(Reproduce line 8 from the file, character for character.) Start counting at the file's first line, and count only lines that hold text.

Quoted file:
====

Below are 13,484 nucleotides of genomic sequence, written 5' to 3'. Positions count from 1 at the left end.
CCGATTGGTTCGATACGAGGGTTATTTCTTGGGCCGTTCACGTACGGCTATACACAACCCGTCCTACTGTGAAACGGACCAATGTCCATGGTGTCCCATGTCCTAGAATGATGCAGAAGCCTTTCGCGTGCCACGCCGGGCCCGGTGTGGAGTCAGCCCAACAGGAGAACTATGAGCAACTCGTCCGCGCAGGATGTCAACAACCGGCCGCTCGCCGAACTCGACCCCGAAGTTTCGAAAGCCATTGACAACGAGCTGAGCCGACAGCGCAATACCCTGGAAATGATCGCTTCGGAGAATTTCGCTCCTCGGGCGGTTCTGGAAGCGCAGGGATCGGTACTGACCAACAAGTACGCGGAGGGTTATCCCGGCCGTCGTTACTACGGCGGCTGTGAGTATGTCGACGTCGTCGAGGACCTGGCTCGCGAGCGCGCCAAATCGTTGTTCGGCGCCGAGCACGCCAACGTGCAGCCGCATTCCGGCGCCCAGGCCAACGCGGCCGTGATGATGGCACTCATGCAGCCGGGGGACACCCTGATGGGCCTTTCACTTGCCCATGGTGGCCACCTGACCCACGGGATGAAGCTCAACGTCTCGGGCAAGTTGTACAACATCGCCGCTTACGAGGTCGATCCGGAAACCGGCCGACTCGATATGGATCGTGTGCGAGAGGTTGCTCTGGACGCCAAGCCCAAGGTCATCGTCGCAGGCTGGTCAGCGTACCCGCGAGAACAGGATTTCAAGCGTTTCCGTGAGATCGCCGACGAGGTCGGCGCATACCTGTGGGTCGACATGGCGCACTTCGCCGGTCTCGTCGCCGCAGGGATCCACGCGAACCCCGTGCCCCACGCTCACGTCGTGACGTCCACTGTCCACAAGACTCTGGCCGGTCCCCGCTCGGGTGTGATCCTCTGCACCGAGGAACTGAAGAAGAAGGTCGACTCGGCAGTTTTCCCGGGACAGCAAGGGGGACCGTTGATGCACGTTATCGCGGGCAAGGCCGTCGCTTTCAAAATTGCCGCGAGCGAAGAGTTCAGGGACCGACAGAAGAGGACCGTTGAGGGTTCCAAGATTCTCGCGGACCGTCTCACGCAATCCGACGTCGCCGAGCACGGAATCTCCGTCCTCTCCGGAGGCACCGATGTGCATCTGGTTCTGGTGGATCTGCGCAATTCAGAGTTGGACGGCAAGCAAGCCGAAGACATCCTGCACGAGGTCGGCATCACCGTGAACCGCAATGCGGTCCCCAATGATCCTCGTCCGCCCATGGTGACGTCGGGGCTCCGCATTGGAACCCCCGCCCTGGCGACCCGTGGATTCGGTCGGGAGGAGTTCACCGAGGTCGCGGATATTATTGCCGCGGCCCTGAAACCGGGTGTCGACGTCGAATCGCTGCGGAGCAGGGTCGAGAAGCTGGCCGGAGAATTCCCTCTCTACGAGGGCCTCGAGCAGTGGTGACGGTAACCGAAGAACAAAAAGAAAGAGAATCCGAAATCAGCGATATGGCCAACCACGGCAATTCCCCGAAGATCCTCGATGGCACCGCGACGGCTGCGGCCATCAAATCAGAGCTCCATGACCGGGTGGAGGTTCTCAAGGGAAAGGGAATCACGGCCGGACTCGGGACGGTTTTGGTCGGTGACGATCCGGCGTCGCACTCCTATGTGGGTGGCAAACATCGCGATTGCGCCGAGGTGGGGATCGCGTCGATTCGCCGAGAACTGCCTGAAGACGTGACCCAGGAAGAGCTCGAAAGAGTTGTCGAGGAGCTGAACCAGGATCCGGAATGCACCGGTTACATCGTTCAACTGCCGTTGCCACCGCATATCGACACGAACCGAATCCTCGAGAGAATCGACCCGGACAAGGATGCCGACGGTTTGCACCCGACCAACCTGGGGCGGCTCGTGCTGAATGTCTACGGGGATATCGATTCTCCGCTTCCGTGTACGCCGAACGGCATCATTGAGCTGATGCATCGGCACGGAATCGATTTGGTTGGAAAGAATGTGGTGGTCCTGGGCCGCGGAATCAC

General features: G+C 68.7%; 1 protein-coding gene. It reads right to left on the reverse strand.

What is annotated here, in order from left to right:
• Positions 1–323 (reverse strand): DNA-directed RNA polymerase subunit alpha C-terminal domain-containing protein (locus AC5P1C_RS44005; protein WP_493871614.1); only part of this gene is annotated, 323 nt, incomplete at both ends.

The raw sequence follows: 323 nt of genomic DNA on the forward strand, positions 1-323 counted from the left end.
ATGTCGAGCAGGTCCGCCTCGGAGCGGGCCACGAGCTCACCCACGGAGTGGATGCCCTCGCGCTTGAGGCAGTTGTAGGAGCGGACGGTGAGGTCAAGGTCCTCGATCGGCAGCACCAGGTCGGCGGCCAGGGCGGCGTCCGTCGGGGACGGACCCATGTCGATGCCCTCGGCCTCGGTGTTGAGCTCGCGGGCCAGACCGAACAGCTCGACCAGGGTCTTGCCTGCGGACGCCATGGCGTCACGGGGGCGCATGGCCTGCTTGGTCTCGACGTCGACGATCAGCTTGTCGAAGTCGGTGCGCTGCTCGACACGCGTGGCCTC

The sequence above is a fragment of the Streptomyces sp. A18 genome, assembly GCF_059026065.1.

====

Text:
The sequence above is a fragment of the Streptomyces sp. A18 genome, assembly GCF_059026065.1.